The factors responsible for the apnea observed during high-frequency ventilation (HFV) was evaluated in 14 pentobarbital sodium-anesthetized cats. A multiple logistic regression analysis provided an estimate of the probability of apnea during HFV as a function of four respiratory variables: mean airway pressure (Paw), tidal volume (VT), frequency, and arterial PCO2 (Pa(CO2)). When mean Paw was 2 cmH2O, Pa(CO2), VT, and their interaction contributed significantly to the probability of apnea during HFV. At a low value of Pa(CO2) (25 Torr), the probability of apnea had a minimum value of 0.19 and gradually increased toward 1.0 as VT increased from 0.5 to 7 ml/kg. At higher levels of Pa(CO2) (30 and 35 Torr) the probability of apnea was zero in the low range of VT but sharply approached 1.0 above a VT of ~2.0 ml/kg. However, when Paw was increased to 6 cmH2O, only Pa(CO2) was an important determinant of apnea. In this case, the probability of apnea was 0.51 when Pa(CO2) as 25 Torr but decreased to 0.22 when Pa(CO2) was raised to 35 Torr. At neither Paw was the probability of apnea dependent on frequency. These results suggest that chemoreceptor inputs, in addition to both static and dynamic lung mechanoreceptor afferents, are responsible for determining the output of the central respiratory centers during HFV.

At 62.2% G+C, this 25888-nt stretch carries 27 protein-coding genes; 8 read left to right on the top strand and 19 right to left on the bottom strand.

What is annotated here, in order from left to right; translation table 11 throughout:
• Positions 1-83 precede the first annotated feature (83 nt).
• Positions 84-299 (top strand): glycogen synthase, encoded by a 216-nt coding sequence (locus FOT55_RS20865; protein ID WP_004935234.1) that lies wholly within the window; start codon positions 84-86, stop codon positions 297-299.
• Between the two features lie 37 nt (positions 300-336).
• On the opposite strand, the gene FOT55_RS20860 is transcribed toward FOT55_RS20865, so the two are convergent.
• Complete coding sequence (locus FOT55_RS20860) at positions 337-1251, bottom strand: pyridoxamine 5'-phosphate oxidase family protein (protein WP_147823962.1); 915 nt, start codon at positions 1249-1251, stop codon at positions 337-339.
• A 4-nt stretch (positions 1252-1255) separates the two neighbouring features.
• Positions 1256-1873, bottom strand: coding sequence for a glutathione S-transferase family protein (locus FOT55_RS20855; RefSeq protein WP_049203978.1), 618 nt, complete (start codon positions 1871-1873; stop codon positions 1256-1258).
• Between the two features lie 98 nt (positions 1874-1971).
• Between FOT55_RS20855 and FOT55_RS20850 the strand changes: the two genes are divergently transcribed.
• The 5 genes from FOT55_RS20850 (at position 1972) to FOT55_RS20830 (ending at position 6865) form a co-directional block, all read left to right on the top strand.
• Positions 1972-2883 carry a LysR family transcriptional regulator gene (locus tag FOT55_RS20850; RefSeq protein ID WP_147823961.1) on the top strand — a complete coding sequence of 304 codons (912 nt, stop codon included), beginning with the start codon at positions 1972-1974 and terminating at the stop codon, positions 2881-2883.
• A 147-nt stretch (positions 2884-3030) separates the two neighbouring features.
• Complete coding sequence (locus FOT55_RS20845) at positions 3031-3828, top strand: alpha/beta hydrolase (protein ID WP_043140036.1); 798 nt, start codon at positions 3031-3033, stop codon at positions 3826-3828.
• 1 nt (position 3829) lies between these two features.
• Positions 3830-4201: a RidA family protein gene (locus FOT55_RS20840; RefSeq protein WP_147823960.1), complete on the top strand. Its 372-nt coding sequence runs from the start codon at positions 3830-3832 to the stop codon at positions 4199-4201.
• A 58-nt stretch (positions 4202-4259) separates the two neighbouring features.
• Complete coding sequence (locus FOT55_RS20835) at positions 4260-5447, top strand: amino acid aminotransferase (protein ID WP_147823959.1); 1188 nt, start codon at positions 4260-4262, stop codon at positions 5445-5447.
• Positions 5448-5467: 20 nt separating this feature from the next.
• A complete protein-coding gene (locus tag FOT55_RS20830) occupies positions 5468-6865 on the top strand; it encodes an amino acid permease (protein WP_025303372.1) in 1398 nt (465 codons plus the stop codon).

|Original language||English (US)|
|Number of pages||8|
|Journal||Journal of Applied Physiology|
|Publication status||Published - 1988|
ASJC Scopus subject areas
- Orthopedics and Sports Medicine
- Physical Therapy, Sports Therapy and Rehabilitation